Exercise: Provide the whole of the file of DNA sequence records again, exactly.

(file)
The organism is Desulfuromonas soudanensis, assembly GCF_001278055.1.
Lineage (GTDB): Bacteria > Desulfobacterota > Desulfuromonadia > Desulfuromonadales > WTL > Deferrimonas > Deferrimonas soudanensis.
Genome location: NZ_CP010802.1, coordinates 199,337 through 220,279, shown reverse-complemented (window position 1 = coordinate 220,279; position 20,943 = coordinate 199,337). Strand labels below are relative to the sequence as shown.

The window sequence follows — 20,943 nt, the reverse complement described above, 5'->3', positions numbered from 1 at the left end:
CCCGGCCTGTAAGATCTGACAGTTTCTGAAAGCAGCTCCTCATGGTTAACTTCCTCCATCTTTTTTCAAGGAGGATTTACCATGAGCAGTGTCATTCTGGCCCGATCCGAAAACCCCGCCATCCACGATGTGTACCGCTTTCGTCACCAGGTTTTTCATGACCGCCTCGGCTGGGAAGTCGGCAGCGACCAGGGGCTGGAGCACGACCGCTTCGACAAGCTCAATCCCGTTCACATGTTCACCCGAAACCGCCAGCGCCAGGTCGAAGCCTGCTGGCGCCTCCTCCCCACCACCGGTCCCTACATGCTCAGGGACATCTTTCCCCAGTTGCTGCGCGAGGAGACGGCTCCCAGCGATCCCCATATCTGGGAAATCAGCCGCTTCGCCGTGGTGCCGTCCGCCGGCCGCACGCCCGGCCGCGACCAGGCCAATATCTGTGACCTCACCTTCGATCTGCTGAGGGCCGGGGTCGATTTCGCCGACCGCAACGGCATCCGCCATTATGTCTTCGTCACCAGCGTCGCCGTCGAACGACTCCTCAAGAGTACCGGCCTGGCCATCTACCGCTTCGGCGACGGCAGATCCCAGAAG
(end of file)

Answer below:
The organism is Desulfuromonas soudanensis, assembly GCF_001278055.1.
Lineage (GTDB): Bacteria > Desulfobacterota > Desulfuromonadia > Desulfuromonadales > WTL > Deferrimonas > Deferrimonas soudanensis.
Genome location: NZ_CP010802.1, coordinates 199,337 through 220,279, shown reverse-complemented (window position 1 = coordinate 220,279; position 20,943 = coordinate 199,337). Strand labels below are relative to the sequence as shown.

The window sequence follows — 20,943 nt, the reverse complement described above, 5'->3', positions numbered from 1 at the left end:
CCCGGCCTGTAAGATCTGACAGTTTCTGAAAGCAGCTCCTCATGGTTAACTTCCTCCATCTTTTTTCAAGGAGGATTTACCATGAGCAGTGTCATTCTGGCCCGATCCGAAAACCCCGCCATCCACGATGTGTACCGCTTTCGTCACCAGGTTTTTCATGACCGCCTCGGCTGGGAAGTCGGCAGCGACCAGGGGCTGGAGCACGACCGCTTCGACAAGCTCAATCCCGTTCACATGTTCACCCGAAACCGCCAGCGCCAGGTCGAAGCCTGCTGGCGCCTCCTCCCCACCACCGGTCCCTACATGCTCAGGGACATCTTTCCCCAGTTGCTGCGCGAGGAGACGGCTCCCAGCGATCCCCATATCTGGGAAATCAGCCGCTTCGCCGTGGTGCCGTCCGCCGGCCGCACGCCCGGCCGCGACCAGGCCAATATCTGTGACCTCACCTTCGATCTGCTGAGGGCCGGGGTCGATTTCGCCGACCGCAACGGCATCCGCCATTATGTCTTCGTCACCAGCGTCGCCGTCGAACGACTCCTCAAGAGTACCGGCCTGGCCATCTACCGCTTCGGCGACGGCAGATCCCAGAAG